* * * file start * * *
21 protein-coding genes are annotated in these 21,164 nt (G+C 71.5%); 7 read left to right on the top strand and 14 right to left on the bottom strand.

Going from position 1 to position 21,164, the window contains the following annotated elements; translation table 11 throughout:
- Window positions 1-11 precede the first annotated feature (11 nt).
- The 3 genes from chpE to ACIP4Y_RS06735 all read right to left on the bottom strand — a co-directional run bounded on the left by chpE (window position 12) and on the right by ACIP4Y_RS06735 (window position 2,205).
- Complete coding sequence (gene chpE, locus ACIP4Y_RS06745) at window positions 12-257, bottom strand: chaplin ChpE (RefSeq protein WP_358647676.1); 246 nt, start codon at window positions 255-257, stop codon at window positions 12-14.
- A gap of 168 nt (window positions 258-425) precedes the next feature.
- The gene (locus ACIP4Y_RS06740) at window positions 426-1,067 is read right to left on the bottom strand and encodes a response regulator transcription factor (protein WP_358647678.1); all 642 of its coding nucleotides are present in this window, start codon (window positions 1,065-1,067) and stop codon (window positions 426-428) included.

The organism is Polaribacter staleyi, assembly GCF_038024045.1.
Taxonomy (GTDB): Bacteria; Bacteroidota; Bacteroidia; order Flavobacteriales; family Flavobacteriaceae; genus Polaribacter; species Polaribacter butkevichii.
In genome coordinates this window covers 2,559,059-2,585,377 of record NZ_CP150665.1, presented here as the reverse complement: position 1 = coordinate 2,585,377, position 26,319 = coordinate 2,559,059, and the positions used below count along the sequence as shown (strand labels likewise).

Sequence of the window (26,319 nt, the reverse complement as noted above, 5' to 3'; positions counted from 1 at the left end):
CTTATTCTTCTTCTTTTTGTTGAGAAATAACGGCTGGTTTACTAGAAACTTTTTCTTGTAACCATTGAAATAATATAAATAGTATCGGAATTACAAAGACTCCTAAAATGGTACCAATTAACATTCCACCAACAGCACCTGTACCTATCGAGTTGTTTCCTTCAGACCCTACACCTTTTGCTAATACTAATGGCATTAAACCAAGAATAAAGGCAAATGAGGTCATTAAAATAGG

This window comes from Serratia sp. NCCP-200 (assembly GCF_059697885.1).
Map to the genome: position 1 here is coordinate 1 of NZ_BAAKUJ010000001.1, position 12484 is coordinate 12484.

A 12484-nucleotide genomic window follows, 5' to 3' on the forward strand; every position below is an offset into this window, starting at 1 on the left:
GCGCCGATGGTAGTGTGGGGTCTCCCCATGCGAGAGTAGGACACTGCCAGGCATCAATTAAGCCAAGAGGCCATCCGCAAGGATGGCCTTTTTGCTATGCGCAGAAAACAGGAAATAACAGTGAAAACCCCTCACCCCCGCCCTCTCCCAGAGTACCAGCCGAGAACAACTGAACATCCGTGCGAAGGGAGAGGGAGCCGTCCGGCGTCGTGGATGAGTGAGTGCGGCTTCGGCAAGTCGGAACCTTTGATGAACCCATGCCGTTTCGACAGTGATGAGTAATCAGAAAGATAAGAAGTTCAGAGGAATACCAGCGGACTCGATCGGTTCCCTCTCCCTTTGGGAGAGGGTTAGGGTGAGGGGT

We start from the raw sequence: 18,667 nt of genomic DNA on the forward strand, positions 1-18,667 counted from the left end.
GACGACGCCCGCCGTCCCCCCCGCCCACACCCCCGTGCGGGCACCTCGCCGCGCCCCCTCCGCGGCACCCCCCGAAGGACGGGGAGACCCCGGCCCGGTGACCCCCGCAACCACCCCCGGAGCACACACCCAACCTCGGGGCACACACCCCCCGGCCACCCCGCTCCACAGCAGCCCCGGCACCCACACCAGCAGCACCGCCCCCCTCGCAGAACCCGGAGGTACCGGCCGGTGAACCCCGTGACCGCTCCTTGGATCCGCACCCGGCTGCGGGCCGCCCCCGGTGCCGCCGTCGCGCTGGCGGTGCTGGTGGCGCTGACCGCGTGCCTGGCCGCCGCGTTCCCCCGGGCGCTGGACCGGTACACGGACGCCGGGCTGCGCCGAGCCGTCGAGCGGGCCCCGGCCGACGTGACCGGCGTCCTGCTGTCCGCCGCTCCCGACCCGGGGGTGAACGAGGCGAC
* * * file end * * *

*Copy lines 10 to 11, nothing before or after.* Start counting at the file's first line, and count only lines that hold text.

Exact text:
In genome coordinates this window covers 2,559,059-2,585,377 of record NZ_CP150665.1, presented here as the reverse complement: position 1 = coordinate 2,585,377, position 26,319 = coordinate 2,559,059, and the positions used below count along the sequence as shown (strand labels likewise).

Sequence of the window (26,319 nt, the reverse complement as noted above, 5' to 3'; positions counted from 1 at the left end):